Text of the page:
Other questions from the live audience centered on whether it is safe to receive one dose of the vaccine from one manufacturer and the second from a different manufacturer, a scenario typical in countries were vaccines are in limited supply.

“We simply don’t know that yet, but that is continuing to be studied,” said Laurens. In the field of vaccine research, such a study is known as a “mix and match” study, where a person starts with one vaccine and ends with a different vaccine against the same disease.

“There is reason to think that that would be an effective strategy. And certainly, we would want to know more about the efficacy of that strategy as well as the safety of that strategy because different vaccines have different side effects,” he said.

Joanne Morrison, senior director of marketing and public relations, UMB, asked what can be done to ease people’s anxiety enough to have people clearly understand that the COVID-19 vaccines currently available are safe.

“We’re lucky we have access to professionals that have made themselves available with very good messaging, but how do you get beyond that anxiety of mistrust and issues like that, that may curtail people from really considering all this information?” Morrison asked.

Edwards said above all else she encourages families to talk to their health care professionals and individuals in the field that they trust.

“If you need to be talking with professionals to kind of help sift through some of the facts, that’s important to do,” she said. “We are human beings who need to rely on that interaction and relationships. So when you’re questioning and having those same sort of worries and concerns, it’s helpful to talk about that in your family, with your close friends, colleagues, in your church community, and kind of get a sense of what other people are doing, too.”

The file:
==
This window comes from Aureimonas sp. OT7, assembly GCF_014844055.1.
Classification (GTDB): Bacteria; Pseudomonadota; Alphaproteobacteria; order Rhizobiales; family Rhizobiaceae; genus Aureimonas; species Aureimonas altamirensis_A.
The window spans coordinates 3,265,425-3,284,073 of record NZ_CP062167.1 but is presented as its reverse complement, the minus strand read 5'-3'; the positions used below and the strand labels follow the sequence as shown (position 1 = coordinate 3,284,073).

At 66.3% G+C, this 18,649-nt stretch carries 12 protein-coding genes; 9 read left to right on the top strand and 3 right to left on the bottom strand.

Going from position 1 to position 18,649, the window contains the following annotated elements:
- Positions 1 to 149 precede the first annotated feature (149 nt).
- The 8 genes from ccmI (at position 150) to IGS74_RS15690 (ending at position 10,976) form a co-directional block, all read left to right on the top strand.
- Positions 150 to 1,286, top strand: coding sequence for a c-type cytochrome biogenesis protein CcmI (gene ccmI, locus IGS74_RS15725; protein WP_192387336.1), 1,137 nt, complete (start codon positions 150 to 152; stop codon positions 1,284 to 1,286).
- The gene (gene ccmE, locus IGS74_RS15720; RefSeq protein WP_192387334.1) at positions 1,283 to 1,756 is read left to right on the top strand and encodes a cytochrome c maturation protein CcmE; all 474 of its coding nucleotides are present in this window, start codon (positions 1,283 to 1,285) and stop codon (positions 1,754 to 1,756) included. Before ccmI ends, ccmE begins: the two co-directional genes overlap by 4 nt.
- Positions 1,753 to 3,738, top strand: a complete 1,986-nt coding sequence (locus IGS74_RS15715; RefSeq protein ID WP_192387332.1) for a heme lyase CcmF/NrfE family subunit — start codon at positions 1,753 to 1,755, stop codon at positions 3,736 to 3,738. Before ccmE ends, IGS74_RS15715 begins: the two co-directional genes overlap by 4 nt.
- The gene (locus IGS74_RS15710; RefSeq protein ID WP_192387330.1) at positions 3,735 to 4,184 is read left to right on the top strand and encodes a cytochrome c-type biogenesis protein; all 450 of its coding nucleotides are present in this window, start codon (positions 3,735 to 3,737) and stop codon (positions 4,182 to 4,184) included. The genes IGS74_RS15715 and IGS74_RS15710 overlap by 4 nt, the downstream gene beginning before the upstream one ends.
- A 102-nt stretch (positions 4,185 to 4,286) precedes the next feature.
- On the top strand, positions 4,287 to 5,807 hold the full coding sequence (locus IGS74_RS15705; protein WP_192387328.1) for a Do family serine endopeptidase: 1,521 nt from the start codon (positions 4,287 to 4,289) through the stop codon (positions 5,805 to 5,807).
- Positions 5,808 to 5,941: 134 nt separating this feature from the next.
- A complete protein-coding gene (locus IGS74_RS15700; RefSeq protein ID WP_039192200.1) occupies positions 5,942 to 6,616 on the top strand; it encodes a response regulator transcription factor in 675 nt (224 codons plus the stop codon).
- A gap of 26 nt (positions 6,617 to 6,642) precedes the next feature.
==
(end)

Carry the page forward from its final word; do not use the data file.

Meanwhile, on Webex, UMSOP’s Peter Doshi, PhD, assistant professor, PHSR, raised a question regarding the ability to detect any adverse events associated with vaccination, such as myocarditis, which was detected in young men four to five months into the vaccination campaign.

"There's a view out there that serious side effects always occur within 6 or 8 weeks of dosing. And that now that the vaccines have been out for a half a year, we have a really good sense about the adverse event profile. But is that really true? Take myocarditis and pericarditis for example. It was until recently, around 4 or 5 months into the vaccination campaign, that myocarditis was recognized as a harm, particularly in young men which Israel estimated occurred in 1 in 3,000 to 1 in 6,000 vaccinated men 16-24 years old. So my question is, why did it take six months to discover myocarditis, which appears days after dose two, and what are the implications of this fact in terms of finding other serious adverse events down the line that we aren’t talking about today, say months or years from now?” he asked.

A robust monitoring system detected this very rare side effect, Laurens responded.